Thursday, September 23, 2010
Most of us know a few people who can’t stop talking about their children and how wonderful they are–how smart, how athletic, how generous, how etc. It’s an annoyance but also a temptation for those of us who have kids and are proud of them. Resist it, is my advice–to myself as well as others. There are a number of reasons for restraint in this conversational regard.
1. If you don’t know well the person to whom you’re speaking, it may be that he or she has kids with problems or handicaps.
2. Insistent kid-bragging says less about your kids than it does about your own need for admiration and approval. It’s vicariously bragging about yourself.
3. It can often be tedious, since it’s a subject that in most cases is not a common interest. It’s a slight notch above talking about your dog too much, (I do that, I’m afraid–don’t I, Maxwell, you adorable dog?)
4. It can embarrass your children, if they are present or nearby. It’s true that part of a parent’s job to embarrass their children (so that the kids will desperately want to leave when the time comes) but you can do that far more easily and less objectionably by trying to use young people’s slang. Just try saying “Whaddup, homie?” in your teenager’s presence and you’ll see what I mean.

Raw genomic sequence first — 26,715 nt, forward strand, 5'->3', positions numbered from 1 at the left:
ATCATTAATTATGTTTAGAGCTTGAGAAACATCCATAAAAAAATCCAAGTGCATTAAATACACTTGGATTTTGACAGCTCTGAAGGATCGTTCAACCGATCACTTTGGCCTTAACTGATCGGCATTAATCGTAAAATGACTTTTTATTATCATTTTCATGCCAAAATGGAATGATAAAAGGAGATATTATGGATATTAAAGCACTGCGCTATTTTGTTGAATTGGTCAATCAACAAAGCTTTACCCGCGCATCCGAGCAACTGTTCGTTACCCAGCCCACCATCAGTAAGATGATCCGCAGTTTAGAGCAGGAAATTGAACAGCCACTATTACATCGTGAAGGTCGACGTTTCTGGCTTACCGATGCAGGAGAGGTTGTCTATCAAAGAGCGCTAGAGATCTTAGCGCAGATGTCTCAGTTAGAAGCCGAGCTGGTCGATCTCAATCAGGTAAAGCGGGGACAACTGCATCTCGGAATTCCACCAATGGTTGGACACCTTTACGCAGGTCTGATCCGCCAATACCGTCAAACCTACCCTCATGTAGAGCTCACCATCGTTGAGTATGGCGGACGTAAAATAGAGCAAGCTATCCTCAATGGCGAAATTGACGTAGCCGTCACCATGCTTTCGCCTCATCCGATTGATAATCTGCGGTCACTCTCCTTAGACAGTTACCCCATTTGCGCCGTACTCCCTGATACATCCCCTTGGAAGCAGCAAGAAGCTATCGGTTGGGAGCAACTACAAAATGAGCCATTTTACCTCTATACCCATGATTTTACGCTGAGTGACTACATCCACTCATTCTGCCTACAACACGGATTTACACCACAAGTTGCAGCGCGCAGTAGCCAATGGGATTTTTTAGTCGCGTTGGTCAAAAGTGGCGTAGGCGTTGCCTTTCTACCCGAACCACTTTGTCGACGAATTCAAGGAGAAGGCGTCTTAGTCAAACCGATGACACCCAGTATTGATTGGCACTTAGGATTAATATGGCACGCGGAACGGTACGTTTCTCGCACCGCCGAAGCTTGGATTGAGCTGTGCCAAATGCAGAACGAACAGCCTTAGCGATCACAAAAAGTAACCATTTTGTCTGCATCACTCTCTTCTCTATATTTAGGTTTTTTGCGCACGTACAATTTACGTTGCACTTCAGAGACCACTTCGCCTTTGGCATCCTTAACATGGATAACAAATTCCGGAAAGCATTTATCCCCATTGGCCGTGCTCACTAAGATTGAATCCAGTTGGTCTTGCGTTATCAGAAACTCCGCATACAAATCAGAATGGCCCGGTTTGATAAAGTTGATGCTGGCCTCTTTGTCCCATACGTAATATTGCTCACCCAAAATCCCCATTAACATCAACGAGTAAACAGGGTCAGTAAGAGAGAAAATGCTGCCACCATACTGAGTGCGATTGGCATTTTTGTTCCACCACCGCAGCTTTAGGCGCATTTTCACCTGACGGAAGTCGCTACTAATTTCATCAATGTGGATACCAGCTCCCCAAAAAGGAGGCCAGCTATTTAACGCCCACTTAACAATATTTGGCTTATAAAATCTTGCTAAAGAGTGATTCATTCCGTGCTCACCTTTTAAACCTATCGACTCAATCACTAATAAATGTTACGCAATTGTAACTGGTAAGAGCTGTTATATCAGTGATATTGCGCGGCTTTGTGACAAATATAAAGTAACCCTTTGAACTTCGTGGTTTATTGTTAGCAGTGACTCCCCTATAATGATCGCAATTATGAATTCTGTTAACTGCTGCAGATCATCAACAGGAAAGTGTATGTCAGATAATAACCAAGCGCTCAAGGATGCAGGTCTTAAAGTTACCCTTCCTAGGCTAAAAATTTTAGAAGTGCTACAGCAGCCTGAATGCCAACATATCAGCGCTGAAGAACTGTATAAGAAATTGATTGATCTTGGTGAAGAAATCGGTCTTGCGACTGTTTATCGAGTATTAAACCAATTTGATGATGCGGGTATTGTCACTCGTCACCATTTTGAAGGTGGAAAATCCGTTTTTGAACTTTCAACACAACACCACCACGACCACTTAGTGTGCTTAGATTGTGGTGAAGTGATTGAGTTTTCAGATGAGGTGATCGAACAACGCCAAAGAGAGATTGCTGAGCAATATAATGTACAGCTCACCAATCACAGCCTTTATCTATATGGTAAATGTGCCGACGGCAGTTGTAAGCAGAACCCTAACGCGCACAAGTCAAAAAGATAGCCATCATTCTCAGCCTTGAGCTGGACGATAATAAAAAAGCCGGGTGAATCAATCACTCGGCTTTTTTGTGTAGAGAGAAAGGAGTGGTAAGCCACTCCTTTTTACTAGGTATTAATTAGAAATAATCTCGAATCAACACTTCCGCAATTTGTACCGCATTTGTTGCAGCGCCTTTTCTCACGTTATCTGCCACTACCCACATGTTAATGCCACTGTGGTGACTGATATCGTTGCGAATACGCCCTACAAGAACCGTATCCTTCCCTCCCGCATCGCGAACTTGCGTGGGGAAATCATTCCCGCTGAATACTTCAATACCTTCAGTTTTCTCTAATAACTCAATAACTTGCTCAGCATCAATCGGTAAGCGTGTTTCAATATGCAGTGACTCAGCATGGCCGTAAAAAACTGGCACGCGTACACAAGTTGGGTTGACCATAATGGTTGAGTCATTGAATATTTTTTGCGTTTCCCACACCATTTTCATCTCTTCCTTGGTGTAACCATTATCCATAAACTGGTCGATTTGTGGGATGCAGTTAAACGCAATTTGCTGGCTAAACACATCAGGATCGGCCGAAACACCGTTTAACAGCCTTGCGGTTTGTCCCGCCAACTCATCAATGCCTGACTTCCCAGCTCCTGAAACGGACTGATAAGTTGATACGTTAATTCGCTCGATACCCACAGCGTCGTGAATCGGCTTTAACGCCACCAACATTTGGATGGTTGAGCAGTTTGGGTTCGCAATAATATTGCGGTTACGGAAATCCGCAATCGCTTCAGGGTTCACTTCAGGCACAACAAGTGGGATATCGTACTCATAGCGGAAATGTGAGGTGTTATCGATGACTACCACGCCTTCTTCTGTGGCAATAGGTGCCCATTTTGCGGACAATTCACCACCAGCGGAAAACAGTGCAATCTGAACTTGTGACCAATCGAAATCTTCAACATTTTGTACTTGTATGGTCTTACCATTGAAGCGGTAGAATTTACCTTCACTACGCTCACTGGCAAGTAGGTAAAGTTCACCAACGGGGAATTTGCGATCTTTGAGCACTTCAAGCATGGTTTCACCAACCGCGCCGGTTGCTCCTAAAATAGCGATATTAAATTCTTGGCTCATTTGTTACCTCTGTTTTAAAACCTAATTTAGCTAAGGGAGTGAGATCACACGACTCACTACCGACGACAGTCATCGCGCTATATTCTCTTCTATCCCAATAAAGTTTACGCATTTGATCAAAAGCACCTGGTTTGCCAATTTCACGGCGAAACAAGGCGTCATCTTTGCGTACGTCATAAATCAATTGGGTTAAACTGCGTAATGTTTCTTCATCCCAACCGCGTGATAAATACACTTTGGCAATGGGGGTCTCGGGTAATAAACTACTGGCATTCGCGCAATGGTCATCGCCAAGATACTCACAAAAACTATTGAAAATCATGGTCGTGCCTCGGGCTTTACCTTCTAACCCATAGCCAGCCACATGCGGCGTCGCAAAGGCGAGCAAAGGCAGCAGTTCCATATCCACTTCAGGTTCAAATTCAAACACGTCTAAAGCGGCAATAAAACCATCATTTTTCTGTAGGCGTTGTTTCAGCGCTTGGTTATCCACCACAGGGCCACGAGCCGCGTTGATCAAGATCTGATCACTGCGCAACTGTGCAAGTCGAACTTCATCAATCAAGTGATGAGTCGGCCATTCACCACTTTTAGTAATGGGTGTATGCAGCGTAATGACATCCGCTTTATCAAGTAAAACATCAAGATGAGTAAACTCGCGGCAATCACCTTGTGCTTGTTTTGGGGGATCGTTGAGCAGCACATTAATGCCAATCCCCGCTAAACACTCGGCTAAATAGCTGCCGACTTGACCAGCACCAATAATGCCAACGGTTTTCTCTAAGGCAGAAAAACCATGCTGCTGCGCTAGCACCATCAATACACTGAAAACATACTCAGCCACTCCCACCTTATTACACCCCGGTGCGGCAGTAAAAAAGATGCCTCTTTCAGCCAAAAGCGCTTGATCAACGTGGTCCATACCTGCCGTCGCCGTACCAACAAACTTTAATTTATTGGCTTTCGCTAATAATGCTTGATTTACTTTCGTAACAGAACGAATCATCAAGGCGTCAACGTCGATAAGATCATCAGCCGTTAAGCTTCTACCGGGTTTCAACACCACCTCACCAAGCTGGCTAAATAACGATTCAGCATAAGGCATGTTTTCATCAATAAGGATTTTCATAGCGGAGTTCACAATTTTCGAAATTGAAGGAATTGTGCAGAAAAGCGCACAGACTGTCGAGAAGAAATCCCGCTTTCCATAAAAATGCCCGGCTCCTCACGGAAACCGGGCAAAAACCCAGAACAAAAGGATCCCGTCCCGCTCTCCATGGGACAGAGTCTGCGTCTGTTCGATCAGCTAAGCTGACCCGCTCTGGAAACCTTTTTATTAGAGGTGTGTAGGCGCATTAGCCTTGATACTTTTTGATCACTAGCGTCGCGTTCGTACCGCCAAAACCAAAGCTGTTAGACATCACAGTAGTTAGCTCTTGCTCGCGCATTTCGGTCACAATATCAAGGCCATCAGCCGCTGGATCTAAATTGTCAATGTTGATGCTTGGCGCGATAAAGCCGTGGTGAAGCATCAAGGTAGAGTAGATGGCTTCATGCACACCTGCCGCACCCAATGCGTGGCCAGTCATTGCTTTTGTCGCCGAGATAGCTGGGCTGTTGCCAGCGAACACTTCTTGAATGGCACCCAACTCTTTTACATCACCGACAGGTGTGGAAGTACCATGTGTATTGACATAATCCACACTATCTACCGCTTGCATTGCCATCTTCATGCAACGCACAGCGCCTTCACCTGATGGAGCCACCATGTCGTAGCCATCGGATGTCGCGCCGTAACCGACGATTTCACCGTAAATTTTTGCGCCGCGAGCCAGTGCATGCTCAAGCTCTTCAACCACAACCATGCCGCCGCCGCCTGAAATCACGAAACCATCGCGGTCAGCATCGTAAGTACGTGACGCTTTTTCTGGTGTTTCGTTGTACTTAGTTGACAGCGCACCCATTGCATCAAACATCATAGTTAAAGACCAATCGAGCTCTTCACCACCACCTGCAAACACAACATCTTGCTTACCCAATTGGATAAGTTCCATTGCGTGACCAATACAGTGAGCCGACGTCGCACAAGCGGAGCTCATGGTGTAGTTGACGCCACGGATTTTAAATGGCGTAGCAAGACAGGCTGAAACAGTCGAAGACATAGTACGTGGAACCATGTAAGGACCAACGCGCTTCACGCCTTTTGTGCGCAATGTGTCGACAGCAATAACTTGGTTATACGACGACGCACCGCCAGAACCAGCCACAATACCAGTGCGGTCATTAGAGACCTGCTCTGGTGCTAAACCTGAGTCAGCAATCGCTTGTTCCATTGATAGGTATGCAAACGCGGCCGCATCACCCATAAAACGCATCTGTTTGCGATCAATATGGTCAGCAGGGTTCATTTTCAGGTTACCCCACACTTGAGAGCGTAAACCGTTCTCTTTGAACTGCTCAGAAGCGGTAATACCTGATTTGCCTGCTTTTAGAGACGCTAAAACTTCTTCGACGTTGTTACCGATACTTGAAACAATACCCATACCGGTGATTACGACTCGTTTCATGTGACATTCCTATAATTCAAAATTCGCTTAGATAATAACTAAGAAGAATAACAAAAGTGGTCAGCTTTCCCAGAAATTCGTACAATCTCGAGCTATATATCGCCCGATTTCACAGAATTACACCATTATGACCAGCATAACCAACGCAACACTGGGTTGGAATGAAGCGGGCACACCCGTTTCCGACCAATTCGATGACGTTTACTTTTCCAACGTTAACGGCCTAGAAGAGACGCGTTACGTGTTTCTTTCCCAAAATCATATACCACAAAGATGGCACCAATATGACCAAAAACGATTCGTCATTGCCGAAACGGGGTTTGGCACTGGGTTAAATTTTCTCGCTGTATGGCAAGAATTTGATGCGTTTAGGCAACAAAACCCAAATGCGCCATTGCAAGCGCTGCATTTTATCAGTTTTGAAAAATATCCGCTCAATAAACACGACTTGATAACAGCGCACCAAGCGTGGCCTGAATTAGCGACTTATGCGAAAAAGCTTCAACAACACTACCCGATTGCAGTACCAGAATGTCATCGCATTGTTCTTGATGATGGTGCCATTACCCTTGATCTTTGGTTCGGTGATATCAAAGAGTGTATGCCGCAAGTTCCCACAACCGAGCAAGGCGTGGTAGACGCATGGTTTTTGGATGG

Of course, there is nothing wrong with briefly alluding to your childrens’ progress and even accomplishments, especially when asked. But the best parents I know, and the ones I try to emulate, are modest and honest and concise about their children–their virtues and their problems–unless children is what the conversation is supposed to be about, by common agreeement.
Tuesday, September 14, 2010
Sad to say, speaking at a funeral or a memorial service is something that most of us have done or will have to do, sooner or later. There are some real pitfalls awaiting speakers on these occasions, and someone at such services almost always falls into one of them. Or two or three people fall into two or three of them. In fact, I sometimes think there must be a law somewhere that says that at weddings and funerals, at least one embarrassing speech is a requirement. This theory was borne out by the late George Trow, a writer for The New Yorker, who once said to me, at a wedding reception we were both attending, “This is going too well. Someone has to make an embarrassing toast, and I guess I’ll have to do it.”
If you are called to speak at a memorial service, here are some guidelines that may keep you out of the pit into which so many fall: